Paper presented at the Annual Meeting of the Association for Education in Journalism and Mass Comunication (67th, Gainesvile, FL, August 5-8, 1984).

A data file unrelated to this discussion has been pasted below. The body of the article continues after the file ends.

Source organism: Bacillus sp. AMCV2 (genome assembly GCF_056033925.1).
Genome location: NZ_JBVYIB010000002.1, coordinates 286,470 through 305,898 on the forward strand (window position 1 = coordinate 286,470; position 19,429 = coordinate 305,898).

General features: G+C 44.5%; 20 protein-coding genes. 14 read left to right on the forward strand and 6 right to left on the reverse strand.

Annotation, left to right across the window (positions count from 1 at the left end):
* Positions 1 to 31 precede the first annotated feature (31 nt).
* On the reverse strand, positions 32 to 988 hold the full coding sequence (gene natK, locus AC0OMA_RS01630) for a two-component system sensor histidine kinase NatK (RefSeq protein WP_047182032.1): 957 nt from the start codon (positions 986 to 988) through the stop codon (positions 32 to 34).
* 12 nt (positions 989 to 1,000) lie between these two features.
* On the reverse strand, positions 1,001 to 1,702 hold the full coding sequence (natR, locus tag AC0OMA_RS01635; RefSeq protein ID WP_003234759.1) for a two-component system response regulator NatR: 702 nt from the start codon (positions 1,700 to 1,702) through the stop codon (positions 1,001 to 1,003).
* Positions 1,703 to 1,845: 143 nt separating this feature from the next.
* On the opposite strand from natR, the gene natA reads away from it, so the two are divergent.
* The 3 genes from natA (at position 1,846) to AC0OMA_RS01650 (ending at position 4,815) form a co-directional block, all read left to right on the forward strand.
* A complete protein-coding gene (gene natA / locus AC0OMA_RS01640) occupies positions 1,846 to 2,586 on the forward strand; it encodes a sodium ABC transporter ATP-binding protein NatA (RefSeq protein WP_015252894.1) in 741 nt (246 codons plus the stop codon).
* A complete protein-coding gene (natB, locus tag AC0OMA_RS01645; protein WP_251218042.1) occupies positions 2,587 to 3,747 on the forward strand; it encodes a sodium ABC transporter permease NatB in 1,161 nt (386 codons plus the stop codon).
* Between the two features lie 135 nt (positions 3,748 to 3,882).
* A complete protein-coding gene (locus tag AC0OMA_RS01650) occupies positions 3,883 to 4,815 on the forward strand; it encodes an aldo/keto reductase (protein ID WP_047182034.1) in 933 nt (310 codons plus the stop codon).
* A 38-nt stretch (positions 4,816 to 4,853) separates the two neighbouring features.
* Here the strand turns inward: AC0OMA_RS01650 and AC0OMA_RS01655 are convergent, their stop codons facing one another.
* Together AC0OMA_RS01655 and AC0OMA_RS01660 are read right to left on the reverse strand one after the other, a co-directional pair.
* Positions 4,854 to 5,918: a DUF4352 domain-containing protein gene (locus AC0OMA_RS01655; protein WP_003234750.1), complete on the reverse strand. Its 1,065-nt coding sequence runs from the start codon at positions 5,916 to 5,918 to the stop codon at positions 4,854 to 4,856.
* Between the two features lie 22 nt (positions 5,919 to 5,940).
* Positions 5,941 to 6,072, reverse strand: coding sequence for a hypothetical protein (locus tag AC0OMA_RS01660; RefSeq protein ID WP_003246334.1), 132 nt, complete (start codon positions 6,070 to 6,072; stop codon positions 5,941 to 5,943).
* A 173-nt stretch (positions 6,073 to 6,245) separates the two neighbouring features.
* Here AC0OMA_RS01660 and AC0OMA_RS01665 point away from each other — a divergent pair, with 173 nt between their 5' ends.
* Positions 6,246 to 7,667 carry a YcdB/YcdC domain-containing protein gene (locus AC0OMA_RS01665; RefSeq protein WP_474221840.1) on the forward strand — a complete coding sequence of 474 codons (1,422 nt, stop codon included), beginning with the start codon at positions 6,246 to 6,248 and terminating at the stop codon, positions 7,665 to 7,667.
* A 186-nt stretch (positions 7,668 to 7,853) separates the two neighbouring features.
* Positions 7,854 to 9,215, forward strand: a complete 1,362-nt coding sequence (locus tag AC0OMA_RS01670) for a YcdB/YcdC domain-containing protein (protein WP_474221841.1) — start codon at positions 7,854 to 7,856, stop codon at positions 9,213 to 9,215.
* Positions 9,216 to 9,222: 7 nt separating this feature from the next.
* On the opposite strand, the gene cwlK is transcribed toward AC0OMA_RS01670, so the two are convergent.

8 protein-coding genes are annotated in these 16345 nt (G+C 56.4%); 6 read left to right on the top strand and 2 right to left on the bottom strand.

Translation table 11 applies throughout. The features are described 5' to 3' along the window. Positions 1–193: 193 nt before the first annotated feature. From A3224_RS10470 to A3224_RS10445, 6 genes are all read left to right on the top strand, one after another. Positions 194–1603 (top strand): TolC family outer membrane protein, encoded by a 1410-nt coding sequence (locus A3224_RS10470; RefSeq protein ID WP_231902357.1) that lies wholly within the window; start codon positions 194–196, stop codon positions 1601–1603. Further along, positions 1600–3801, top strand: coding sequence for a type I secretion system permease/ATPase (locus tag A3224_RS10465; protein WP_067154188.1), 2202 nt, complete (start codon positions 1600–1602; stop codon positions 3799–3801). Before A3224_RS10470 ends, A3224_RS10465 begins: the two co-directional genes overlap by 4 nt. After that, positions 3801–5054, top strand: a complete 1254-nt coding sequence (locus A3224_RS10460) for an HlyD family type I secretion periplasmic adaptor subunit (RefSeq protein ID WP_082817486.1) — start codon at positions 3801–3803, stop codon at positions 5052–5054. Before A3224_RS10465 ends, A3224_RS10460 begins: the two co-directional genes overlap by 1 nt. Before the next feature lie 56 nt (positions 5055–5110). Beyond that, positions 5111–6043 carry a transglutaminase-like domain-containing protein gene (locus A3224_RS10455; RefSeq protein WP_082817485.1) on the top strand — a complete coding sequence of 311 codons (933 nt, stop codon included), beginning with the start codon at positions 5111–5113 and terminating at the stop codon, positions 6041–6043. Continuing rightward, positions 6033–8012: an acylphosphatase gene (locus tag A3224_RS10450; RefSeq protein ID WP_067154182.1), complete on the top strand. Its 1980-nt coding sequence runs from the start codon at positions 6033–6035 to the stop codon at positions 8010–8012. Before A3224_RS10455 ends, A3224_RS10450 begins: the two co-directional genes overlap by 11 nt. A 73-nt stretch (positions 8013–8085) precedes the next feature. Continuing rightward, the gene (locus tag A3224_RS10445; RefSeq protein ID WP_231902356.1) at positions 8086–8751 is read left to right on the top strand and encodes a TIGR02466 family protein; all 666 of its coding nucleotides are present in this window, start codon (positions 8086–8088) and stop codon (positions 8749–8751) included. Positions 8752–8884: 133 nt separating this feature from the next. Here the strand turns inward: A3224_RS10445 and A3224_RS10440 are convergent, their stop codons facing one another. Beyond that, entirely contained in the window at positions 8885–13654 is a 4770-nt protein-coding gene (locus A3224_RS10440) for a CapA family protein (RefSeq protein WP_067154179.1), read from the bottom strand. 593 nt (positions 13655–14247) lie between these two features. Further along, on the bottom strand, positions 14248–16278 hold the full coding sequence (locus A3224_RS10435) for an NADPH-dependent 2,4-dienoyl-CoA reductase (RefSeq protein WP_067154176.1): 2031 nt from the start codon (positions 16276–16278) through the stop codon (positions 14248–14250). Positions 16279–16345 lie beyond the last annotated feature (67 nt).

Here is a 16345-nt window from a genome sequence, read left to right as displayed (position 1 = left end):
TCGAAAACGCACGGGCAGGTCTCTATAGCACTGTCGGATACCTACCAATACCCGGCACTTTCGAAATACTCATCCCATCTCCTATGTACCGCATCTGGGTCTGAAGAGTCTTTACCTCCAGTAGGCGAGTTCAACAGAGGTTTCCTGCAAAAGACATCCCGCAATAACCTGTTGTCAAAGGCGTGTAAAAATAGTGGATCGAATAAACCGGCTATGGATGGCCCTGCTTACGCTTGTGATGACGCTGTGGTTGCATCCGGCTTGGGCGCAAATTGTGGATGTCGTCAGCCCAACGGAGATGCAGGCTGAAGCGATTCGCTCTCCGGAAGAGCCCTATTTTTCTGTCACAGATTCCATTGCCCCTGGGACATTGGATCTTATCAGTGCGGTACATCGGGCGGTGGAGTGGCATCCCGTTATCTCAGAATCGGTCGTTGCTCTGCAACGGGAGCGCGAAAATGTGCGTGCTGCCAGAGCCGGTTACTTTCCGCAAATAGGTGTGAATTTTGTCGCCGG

Ivy Lee and Edward Bernays are generally regarded as the founding fathers of modern public relations. While Lee has been the subject of a full biography that included contemporary reaction to his ideas, there has been no similar work on how Bernays' ideas were received, though his ideas were in some ways more radical. He believed that propaganda was the modern instrument by which intelligent people could fight for productive ends and could help bring order out of chaos. He argued that public opinion war slow and reactionary, and that those who use the psychology of public persuasion to bring about changes in public opinion are performing a great public service. Initial reactions to Bernays' first book were enthusiastic, but by 1928 he was coming under heated criticism for his forthright work "Propaganda." By 1935 his techniques were being compared to those used by Nazis, but he weathered this period comparatively unscathed. During the 1940s, Bernays was noted as the most successful publicist in the country. He pioneered fellowships at United States universities for the study of public relations, and is now generally regarded as a man with a vision of authoritarian liberalism mixed with corporatism, and as a seminal thinker concerning the synthesis of a new Freudian perspective with the older practices of the publicists' trade. (CRH)
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